o: The biggest challenge, we’d say, was the complexity of phenomena. We actually had to limit the number of natural influences we would simulate, as there are so many. We excluded the influence of rain or complex terrain properties for example. In the end we decided to focus on the river and its environment itself as we recognized it had the most aesthetic potential. Each landscape iteration is composed of multiple simulation, material, lighting and post-processing passes. Landscape modelling simulations were written in High Level Shading Language (HLSL) shaders and developed to run entirely on the GPU. They reproduce natural visual effects such as different terrain properties and elevation, hydraulic and thermal erosion, fluid and sediment transportation, oxbow lakes and meander scars. Finally, additional post-processing passes like surface materiality, vegetation and lighting enabled the final landscape compositions to reach the visual granularity and quality intended for the work.

As you mentioned earlier, in your Google Faces (2013) project you tasked facial recognition algorithms with finding face-like details in satellite photography, and here you are, still exploring that medium What is it about it that continues to inspire you?

o: Since we are extremely interested in change and transformation as a subject for our art, satellite photos are a particularly inspiring and visually appealing base to start with. Analyzing pictures of the earth’s surface is a great way to find ways to reinterpret nature into digital art and make otherwise invisible phenomenons appear. It is the same principle as using macro photography, for example, where we zoom in to discover something completely new. Taken out of the context, there are a million ways to rediscover a small section of a bigger object. The change of perspective enables us to open up a to a new way of observing. With Google Faces there is an obvious intention to project the human in nature through technology; Meandering River is all about visualizing change and enabling the discovery of our relation to nature and with the help of technology.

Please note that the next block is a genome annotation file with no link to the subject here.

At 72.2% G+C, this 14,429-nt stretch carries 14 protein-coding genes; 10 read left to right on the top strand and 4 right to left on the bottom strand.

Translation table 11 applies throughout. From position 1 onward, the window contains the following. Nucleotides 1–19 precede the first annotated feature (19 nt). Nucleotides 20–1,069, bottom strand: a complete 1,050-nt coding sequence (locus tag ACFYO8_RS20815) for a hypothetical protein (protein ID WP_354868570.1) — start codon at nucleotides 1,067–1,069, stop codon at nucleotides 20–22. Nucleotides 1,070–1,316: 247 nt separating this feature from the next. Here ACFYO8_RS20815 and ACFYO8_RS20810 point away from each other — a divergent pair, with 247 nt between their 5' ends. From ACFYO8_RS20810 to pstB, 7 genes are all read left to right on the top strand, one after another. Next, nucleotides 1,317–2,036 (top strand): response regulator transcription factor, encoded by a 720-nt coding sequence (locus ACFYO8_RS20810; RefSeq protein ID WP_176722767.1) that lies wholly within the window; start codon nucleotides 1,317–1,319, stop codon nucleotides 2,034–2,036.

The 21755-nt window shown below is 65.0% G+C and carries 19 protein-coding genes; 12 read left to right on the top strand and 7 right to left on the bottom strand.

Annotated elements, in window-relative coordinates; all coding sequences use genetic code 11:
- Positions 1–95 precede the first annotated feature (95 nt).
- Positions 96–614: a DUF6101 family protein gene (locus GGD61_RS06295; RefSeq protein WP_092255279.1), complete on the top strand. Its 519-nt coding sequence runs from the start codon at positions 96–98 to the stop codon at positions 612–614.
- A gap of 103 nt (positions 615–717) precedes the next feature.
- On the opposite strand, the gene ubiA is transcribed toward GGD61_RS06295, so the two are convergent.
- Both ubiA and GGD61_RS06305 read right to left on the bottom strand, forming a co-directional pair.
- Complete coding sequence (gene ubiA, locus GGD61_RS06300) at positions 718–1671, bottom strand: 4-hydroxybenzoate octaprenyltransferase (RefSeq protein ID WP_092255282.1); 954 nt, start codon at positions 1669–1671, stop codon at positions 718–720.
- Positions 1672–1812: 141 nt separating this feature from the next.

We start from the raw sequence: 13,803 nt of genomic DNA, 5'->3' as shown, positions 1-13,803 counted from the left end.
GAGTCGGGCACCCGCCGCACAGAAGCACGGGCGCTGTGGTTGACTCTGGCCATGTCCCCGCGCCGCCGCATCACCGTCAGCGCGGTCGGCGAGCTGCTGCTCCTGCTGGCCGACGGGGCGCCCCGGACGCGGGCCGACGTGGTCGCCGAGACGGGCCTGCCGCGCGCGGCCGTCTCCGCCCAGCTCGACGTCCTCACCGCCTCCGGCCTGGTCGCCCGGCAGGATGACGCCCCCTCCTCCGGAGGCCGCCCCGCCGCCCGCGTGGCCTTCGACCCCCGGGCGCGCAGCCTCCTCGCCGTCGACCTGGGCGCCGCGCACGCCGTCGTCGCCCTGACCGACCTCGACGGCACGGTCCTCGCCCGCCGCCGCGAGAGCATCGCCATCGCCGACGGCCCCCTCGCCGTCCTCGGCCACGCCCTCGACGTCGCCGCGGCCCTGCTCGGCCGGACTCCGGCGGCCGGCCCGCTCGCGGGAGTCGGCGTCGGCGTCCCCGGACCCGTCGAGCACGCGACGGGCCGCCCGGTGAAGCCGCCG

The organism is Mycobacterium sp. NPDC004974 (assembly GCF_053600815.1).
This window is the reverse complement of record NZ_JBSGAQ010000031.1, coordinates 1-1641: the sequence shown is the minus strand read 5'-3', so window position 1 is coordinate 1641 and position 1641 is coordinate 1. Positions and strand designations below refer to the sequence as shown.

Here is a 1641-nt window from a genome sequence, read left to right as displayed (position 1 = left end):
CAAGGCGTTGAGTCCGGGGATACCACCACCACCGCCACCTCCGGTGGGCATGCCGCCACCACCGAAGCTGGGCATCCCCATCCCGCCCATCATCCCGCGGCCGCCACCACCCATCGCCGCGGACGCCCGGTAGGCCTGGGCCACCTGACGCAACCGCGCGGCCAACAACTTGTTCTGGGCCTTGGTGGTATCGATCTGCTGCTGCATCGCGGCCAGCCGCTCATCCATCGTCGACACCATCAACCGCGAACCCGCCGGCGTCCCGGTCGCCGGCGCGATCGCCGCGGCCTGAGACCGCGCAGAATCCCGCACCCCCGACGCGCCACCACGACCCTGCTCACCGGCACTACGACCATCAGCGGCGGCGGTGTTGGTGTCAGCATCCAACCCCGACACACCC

Events from the river simulation control different parameters of Meandering River’s AI-produced music composition

Another component of the installation is emergent—its musical score was composed by an AI. How does it complement the piece?

o: The musical score was developed in collaboration with kling klang klong guided by the intention to enhance the emotional, complex and unpredictable nature of the visual aesthetic. Through a research of various computational strategies, the musical composition was created using the Google Magenta Performance RNN learning model and a custom-built procedural system, based on the output of the visual river simulation. As a result of an iterative process using machine learning, the machine achieved the composition of an original musical score whose harmonic quality reached the standard expected from a human composer and a rich cinematic connection between the visuals and the music. Thereby, the music concept complements the visual part of the piece in exploring the relation between nature and technology.

How does the new edition of the work you’re releasing on Sedition reflect the evolution of the project?

o: One important message we have with this piece of art, is the perception of change as an essential subject, we regard it as very suitable and important to make the process of creating the art itself part of the artwork; it is just as dynamic as the outcome itself. That is why the system and the technical background, which brings this artwork to live, is a vital part of the process and should receive special attention. The special edition we share here with Sedition is a more picturesque interpretation, which leaves the visual connection to the natural phenomena a bit more behind and interprets it in a more discrete way, by focusing on the motion and change happening over time.